Across all jurisdictions, the general experience has been that court proceedings can be costly and slow, and only sometimes an effective way to resolve disputes. On the other hand, review processes outside the tax authority in a court or tribunal may be the only avenue likely to achieve an outcome that is wholly in favour of the taxpayer; any negotiated solution will almost certainly involve some concession on the part of the taxpayer, even if its case is very strong. In some jurisdictions the courts have been largely unwilling to find in the favour of taxpayers, creating an incentive to seek a resolution with the tax authority rather than embarking on an appeal.
Appeals can arise for a number of reasons the facts are in dispute, the tax authority has made an error, the taxpayer is pressing an unreasonable position or, most commonly, there is a dispute about the interpretation of the law. The availability and strength of evidence is central to most disputes, however, when a dispute ends up in litigation, the court is invariably asked to consider mixed questions of fact and law. It is important for taxpayers to get a good handle on both the facts and the law throughout all stages of a dispute.
We are seeing more appeals on issues of international taxation across the region
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Alternative Dispute Resolution
In some jurisdictions there has been an enthusiastic push towards "alternative dispute resolution", or ADR. The aim of ADR is to help parties resolve a dispute without going to a full trial in a court or tribunal. This frequently involves an independent third party acting as a mediator or conciliator whose role is to help the parties reach a resolution. Another type of ADR is to seek a negotiated settlement with the tax authority directly, without the assistance of a third party. In some jurisdictions complaints about the conduct of a tax authority can be made to a Tax Ombudsman. In those jurisdictions where ADR operates it has been very successful, however, most countries in the region do not currently have a recognised ADR system for resolving tax disputes. Where it does operate, we expect to see the number of disputes resolved by ADR continue to rise, and possibly some aspects of ADR expand into the tax dispute landscape around the region.
Mutual Agreement Procedure
The Mutual Agreement Procedure or MAP is a process derived from double tax treaties, in which representatives from two or more different tax authorities attempt to reach an agreement in cases where a taxpayer believes that the actions of one or more authorities would result in "taxation not in accordance with the provisions of the Convention". Most MAP cases concern transfer pricing where double taxation has resulted. Taxpayers can also request MAP assistance for non-transfer pricing cases, including disputes over such issues as the existence of a permanent establishment, the amount of profits attributable to a permanent establishment, or the application of a treaty's withholding tax provisions to their income.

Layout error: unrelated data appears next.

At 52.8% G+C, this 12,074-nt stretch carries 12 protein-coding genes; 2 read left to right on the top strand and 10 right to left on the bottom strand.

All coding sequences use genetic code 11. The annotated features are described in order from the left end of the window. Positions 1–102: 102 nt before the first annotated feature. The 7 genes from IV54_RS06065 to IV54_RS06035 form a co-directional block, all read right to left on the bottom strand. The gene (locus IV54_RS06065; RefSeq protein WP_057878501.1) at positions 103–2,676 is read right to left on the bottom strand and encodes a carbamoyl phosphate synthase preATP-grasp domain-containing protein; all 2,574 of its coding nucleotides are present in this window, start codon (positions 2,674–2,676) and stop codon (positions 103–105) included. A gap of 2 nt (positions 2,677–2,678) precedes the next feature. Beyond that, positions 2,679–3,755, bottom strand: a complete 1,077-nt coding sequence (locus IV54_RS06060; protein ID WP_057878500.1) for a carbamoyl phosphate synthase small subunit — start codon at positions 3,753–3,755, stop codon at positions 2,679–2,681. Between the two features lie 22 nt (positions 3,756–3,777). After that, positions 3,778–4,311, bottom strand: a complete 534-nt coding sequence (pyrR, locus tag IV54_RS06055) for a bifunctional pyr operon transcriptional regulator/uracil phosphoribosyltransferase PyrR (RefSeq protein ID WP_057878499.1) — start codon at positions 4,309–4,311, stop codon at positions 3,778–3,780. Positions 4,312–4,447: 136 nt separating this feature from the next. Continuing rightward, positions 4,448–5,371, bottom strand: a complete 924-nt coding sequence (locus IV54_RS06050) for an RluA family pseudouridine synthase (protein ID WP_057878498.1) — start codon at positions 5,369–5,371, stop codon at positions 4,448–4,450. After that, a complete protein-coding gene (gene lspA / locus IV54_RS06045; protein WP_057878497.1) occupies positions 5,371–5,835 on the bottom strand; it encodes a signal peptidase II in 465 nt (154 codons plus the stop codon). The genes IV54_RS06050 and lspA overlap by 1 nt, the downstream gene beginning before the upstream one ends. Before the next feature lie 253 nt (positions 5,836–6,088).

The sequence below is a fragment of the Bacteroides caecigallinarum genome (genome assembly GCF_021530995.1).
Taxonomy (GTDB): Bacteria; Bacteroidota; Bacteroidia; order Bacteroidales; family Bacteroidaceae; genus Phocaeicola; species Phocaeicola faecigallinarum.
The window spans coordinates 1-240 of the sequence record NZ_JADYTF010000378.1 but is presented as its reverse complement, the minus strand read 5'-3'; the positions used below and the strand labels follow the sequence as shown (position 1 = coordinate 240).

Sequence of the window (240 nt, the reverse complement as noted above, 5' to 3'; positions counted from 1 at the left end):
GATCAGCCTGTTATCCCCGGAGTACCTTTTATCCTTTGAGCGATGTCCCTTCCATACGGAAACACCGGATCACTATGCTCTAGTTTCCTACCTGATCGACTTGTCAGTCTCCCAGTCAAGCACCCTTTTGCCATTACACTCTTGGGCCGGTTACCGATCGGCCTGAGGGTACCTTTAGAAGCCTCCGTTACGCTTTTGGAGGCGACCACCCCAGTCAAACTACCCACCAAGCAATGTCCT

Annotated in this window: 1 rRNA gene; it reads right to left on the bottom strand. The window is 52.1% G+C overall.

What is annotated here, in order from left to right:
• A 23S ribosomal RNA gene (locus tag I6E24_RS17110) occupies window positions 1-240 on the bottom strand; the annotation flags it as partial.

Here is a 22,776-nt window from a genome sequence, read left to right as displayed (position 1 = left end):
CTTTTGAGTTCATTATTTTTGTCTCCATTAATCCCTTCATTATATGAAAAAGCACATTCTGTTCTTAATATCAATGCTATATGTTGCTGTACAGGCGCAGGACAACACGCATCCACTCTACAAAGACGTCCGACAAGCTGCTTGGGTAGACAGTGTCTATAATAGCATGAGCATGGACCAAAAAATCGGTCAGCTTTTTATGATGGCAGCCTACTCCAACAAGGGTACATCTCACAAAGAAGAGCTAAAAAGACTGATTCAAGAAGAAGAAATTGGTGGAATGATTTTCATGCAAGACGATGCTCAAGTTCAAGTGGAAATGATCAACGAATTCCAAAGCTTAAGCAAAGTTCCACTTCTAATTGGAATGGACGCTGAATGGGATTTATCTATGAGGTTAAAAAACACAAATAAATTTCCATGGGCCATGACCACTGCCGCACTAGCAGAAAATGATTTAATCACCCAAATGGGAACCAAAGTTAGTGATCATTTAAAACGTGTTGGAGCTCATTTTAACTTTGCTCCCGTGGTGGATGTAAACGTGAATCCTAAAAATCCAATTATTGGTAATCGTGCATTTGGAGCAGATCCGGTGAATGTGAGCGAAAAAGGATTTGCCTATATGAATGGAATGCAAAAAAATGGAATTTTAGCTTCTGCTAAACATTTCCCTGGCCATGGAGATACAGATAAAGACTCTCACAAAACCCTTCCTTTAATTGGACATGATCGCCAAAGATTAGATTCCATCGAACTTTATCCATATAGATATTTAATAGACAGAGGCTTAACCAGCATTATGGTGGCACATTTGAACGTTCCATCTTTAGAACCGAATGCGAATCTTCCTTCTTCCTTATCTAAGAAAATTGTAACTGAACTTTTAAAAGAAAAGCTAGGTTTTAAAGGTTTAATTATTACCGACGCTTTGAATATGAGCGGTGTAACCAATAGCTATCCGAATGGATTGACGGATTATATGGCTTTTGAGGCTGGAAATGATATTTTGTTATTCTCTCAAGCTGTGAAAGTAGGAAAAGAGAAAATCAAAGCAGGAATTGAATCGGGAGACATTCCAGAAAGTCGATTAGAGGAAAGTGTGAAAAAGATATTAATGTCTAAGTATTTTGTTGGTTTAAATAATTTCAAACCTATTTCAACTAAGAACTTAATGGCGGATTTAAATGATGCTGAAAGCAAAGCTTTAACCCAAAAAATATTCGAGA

Most appeals are concerned with questions of legal interpretation In most countries, a taxpayer's position cannot worsen by seeking review or appeal
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Part 2: New strategies for a post-BEPS environment
Across the region we are seeing time and time again the tried and tested approaches don't have the same effect they used to. So what were taxpayers doing before? Why isn't it working now? And what can you do to position yourself for a successful resolution of a tax dispute today and tomorrow?
Non-disclosure to tax authorities; complying with only compulsory processes, providing only domestic documents & information.
Relying on legalistic and technical arguments, asserting form over substance.
Relying on Transfer Pricing Documentation or documents recording tax policies to overcome an audit or dispute.
Making procedural challenges (to compulsory notices, tax authority processes etc) to withstand the tax authority's actions.
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Tax authorities are routinely using powers to obtain information and documents, including from offshore; there is extensive collaboration between countries.
Tax authorities are demanding substance and evidence.
Documentation may reduce penalties but tax authorities will rigorously test each of the key underlying facts, including each key function, asset and risk for transfer pricing.
Tax authorities have the resources to withstand endless procedural skirmishes. governments and courts are increasingly intolerant of vexatious challenges.
Litigation requires vast time and money, can damage brand, and has an uncertain outcome. Does little to protect relationships or resolve broader issues.
Devise strategies assuming the tax authority will know all of the relevant facts.
Taxpayers must lead positions with substance that can be proved with detailed and compelling evidence to discharge the burden of proof.
Statements must have an evidentiary and commerical basis which will withstand scrutiny.
Strategies must focus on the real issue identifying and arguing the legal question, backed by detailed and compelling evidence.
Litigate where necessary but explore other avenues for an acceptable resolution.